||SIMULACRA is an optophysical experimental arrangement with which Karina Smigla-Bobinski succeeds to build a bridge between media technology and perception philosophy. At its heart are four LCD monitor panels, which are assembled in the form of a hollow square, and installed at eye level in the middle of the room. The ensemble appears internally gutted, overgrown and embraced. A tangle of cables and control devices pours out of the middle of the square. All around it several magnifying lenses dangle from chains. The imageless glaring ray of the monitors looks as if the images had fallen out of them. What remains is the essence of the medium: Light.
But the images are still in the screens. It requires only a small visual aid to recognise them. LCD-Monitors require several polarising films in front and behind the pixel layers to produce visible images. These polarising films filter the certain vibration directions of the emitting light. One of them is located on the surface of the monitor and can easily be scraped off using solvent and a glass scraper. The stripped monitor doesn't display any more pictures, but shines with an intense white light.
If you hold a polarising film, as in SIMULACRA in a magnifying glass version, before the monitor, then the function is restored. It is an impressive, wondrous experience when images suddenly appear from the pure white by the mare glance through a seemingly transparent film. But if you turn the lens in front of your eyes, the polarising structure of the film creates wild colour shifts or even complementary negative images. In the interaction with SIMULACRA other visual experiences were discovered by the visitors: If you hold a magnifying glass in front of each eye and turn them differently, the result is a hologram-like image. Two lenses stacked on each other in a ninety degrees angle darken the picture completely.
In the design of video images that run across the screens, Karina Smigla-Bobinski worked skilfully with the effect of an opaque glistening body of light: - hands, feet, long black hair press against the inside surface of the screens, making them only visible within the contact, before disappearing into the white nothingness.
SIMULACRA penetrates deep into the discourses of subject and view, image and reality. Taking a magnifying glass (possibly waiting until one is free), to position one-selves between other people in front of the screens, viewing the images clearly or alienated with a magnifying glass perceiving the work requires physical actions, an active positioning, which surpasses the accustomed visual process.Thus, the viewers are motivated to reflect on their patterns of perception. Smigla-Bobinski particularly tries to create an awareness for the visual culture of the virtual space and its process of imagination.We all move through our worlds in constant interaction between external and internal imagesand ourselves.. Virtuality and reality are questions of perception, and perception is a matter of awareness. In an era of an unending possibility of increasing the development imaging media, these terms have experienced an equally infinite fragmentation.
In the works title Karina Smigla-Bobinski uses a term that is being used since the ancient philosophy for various forms of pictorial representation. Understood as a "similar " or "realistic" image of natural things and divine beings, the " simulacrum" was regarded as deficient due to its subordination in relation to what is depicted original. The term won a new meaning in the reassessment of signs in postmodern philosophy. The difference between the sign and the signified and thus also between the image and what it represents has been defined by Roland Barthes, Jacques Derrida and Gilles Deleuze as the nucleus of creative processes . In dealing with the signs, even in its mere reading , there will be a profound examination of the levels of reality , each sign is a reconstructional process in which there may be gaps and shifts in meaning . This leaves space for not only interpretation but also new creation.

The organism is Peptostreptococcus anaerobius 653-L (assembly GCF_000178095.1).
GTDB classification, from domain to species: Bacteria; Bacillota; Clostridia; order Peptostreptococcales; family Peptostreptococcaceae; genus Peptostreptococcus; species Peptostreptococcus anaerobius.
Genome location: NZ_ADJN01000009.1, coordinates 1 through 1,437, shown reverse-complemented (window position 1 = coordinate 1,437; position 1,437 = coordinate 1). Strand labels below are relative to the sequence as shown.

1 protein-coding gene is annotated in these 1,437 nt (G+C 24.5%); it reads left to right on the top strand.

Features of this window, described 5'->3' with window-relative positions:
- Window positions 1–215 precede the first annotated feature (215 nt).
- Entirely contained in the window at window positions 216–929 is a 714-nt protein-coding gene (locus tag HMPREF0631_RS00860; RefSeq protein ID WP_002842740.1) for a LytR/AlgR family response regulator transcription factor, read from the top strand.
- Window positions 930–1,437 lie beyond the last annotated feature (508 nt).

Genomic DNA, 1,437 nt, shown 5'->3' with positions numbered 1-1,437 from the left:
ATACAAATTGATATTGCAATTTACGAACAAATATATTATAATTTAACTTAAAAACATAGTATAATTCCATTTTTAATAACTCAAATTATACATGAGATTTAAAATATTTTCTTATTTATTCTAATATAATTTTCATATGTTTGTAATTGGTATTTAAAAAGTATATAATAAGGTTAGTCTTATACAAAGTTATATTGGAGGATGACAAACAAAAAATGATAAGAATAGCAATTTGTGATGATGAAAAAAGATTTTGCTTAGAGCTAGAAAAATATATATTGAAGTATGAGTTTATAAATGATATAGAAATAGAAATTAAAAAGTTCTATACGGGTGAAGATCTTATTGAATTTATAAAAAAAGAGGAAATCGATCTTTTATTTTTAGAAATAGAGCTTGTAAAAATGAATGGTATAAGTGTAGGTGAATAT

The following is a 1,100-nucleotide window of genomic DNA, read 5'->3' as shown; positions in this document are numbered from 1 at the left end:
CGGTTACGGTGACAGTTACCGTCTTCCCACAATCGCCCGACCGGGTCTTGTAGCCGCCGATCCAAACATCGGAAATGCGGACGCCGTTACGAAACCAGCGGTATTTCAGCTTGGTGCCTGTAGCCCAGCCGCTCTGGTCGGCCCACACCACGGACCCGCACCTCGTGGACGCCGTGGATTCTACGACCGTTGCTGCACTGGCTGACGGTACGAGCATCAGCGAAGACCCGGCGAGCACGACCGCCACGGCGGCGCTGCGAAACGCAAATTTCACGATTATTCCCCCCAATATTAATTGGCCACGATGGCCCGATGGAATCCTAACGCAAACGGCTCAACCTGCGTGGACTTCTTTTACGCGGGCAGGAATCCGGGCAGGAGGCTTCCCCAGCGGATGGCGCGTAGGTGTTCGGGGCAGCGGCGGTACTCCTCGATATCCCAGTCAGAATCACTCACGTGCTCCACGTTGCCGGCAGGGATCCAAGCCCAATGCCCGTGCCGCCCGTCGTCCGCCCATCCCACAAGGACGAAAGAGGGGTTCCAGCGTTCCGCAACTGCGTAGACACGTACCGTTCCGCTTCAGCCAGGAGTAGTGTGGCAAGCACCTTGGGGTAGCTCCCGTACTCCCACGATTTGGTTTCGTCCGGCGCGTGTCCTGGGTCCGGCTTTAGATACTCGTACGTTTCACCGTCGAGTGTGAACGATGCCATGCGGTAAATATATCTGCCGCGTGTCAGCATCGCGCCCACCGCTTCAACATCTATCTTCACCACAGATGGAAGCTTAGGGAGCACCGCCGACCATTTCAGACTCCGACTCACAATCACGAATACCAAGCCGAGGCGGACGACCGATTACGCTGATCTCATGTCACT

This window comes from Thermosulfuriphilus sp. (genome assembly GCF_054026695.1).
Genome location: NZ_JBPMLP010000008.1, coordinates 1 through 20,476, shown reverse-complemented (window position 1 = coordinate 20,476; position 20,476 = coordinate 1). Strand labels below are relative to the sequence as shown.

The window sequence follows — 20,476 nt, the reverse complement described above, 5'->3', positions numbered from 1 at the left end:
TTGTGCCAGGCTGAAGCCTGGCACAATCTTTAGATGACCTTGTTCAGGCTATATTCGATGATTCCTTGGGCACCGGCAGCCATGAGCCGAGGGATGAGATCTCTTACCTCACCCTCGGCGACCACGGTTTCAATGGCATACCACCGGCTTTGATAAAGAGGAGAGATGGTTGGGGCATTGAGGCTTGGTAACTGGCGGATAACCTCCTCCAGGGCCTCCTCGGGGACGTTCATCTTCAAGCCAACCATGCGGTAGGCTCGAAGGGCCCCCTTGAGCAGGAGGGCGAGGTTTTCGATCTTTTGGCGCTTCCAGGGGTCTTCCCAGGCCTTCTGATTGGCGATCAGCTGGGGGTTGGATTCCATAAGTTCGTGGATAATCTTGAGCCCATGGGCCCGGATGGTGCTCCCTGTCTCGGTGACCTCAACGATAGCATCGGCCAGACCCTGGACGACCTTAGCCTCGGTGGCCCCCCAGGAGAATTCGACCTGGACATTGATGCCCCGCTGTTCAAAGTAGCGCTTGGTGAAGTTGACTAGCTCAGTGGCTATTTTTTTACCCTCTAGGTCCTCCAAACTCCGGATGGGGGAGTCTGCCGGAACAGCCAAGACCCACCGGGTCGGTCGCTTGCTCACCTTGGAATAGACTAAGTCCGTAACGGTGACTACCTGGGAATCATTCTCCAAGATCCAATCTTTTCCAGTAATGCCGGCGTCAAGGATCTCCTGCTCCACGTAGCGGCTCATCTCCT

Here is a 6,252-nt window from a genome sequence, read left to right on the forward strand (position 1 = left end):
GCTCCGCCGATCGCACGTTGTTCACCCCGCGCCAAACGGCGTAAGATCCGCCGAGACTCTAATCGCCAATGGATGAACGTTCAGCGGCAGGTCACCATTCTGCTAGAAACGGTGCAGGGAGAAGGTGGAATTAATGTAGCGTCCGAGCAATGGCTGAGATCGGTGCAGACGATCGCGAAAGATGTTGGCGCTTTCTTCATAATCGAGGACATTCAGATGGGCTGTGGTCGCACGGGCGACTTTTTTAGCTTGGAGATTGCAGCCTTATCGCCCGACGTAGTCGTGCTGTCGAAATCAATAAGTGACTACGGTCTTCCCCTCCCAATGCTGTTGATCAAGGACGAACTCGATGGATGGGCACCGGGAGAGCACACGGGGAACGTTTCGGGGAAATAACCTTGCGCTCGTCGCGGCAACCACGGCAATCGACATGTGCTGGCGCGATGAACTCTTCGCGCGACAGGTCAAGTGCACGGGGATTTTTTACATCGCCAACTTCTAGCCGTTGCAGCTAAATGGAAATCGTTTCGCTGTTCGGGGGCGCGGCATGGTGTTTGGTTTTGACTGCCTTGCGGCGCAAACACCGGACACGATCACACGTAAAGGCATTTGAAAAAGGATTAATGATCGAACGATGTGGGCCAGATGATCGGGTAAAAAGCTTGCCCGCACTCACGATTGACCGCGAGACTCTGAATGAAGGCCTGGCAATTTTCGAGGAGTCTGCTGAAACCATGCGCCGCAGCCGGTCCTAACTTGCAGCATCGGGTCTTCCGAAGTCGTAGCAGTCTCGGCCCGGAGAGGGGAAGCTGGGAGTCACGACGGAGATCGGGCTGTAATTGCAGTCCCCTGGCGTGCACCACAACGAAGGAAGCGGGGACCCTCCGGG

The images have mushroomed in recent decades in the evolution of media. In the early 1980s, Jean Baudrillard subjected " Simulacra and Simulation" to a fundamental critique . He noted a surfeit of images, which leads to a general loss of reference to reality. The world behind it begins to become irrelevant as the experiential space, in which a differentiation between virtual and real is still possible, increasingly dwindles. But this antagonism has become historic. The new media are not new anymore - back in the late 1990s Nicholas Negroponte proclaimed the digital revolution to be finished and viewed the later spawned technologies as a "compost for new ideas." Karina Smigla - Bobinski designed SIMULACRA with exactly this historical awareness : The installation seems crude , the devices have lost their glory , their auratic presence. The tangle of cables and wires seem like the climbing plants that start to overgrow sunken wreckages - an association that is particularly strong due to the video. The laborious modification of the monitors with solvent and glass scraper was called by Smigla-Bobinski herself "an analog attack on the digital images technique" .
The Virtual is an essential part of our contemporary reality. It refers to a form of existence beyond the physical world, but it carries physical qualities in the form of a potential. The categories "real" and "virtual" are no indicator for the strength of an image. Zizeks analysis of film, for example, demonstrates through a psychoanalytic perspective based on Lacan, the persistent interaction between levels of realty, images and consciousness we encounter on our journey through an medial universe.